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Kissinger warns Donald Trump to change his posture on China

Henry Kissinger on Trump's Chinese policy 03:43

Former Secretary of State Henry Kissinger called on President- Elect Donald Trump to soften the tone of his harsh rhetoric against China. On the campaign trail Trump called China a “currency manipulator” and promised a tough foreign policy against the country. In an interview for “Face the Nation,” Kissinger was asked by moderator John Dickerson if Trump will maintain his tough stance against China.

“I hope he wouldn’t maintain the posture.” Kissinger said. “I believe they are now at a point where they are undergoing major domestic reforms and where they believe that a period of prolonged coexistence with the United States is in their national interest.”

Kissinger, who served as a National Security Advisor and Secretary of State in the Nixon and Ford administrations, told Dickerson it was in the United States’ best interest for a coexistence with the Asian super power as well, especially as it relates to handling North Korea. Developing nuclear weapons “is the only really successful thing they’ve done in their existence,” Kissinger said and a good working relationship with China could be beneficial should the isolated country collapse.

Kissinger offers possible solution for confli... 01:32

“The regime is likely to collapse. So then we will have a vacuum in North Korea. And that’s exactly what, in 1950, led to a Chinese-American War” He said and added, “I think it is very important that China and the United States come to some understanding, not just on the nuclear question, but on what happens afterwards, so that not all neighbors rush into the vacuum and then drag us in that way.”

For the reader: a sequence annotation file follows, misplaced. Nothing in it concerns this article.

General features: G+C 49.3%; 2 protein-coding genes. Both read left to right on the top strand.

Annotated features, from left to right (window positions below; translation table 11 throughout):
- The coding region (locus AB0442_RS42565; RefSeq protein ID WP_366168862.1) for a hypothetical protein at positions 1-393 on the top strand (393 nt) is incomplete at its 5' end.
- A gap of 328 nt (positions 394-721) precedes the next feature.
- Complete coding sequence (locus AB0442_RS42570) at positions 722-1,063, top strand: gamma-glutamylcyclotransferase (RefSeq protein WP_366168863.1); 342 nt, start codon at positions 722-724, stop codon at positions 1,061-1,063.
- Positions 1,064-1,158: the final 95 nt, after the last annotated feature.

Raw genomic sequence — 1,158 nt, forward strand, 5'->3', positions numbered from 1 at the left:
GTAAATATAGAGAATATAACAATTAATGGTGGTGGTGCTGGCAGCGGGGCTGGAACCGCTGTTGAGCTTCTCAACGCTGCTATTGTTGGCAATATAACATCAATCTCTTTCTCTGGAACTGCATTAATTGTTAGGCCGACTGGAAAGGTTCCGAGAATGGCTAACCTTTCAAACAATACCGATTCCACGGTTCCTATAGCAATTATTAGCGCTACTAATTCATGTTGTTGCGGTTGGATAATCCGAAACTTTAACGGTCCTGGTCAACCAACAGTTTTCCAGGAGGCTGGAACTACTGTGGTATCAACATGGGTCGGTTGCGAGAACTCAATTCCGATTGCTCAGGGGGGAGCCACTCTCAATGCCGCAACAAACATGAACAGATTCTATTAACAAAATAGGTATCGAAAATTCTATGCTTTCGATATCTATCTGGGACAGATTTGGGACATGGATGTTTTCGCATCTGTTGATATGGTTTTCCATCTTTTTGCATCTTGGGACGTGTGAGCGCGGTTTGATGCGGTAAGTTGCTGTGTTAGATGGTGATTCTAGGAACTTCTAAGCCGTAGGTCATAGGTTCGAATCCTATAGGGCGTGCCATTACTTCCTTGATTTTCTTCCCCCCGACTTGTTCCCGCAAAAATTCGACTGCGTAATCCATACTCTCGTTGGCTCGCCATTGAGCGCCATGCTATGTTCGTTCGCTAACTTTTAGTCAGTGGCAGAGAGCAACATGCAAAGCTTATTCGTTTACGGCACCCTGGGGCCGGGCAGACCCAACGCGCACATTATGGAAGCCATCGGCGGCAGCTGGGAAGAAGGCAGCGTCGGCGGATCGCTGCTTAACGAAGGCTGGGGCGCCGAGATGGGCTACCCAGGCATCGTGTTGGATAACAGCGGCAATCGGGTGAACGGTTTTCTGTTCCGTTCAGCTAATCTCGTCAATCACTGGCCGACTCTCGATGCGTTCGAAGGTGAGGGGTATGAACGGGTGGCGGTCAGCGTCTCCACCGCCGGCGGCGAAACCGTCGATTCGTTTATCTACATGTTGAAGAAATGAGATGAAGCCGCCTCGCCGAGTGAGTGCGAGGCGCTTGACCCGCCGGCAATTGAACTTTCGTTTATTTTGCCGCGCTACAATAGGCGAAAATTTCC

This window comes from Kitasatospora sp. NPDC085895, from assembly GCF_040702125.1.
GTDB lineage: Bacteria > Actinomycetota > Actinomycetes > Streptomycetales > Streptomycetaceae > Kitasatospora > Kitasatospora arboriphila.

The former Secretary of State spoke about the ongoing conflict in the South China Sea. He told Dickerson the situation can be “calmed down in the way the Taiwan issue was calmed down 40 years ago.” This, Kissinger said, would not mean making a final settlement, “but by getting both sides to agree to live with a set of circumstances they can tolerate.”

With regards to the South China Sea, the incoming president has called on sending more naval ships to the area. Dickerson asked Kissinger if this is a recipe for balance or an escalation.

“He should first analyze the balance he wants before specific military moves.” He said. “But he should be ready to make them once he has a strategy.”

For more of our interview with former Secretary of State Henry Kissinger click here.

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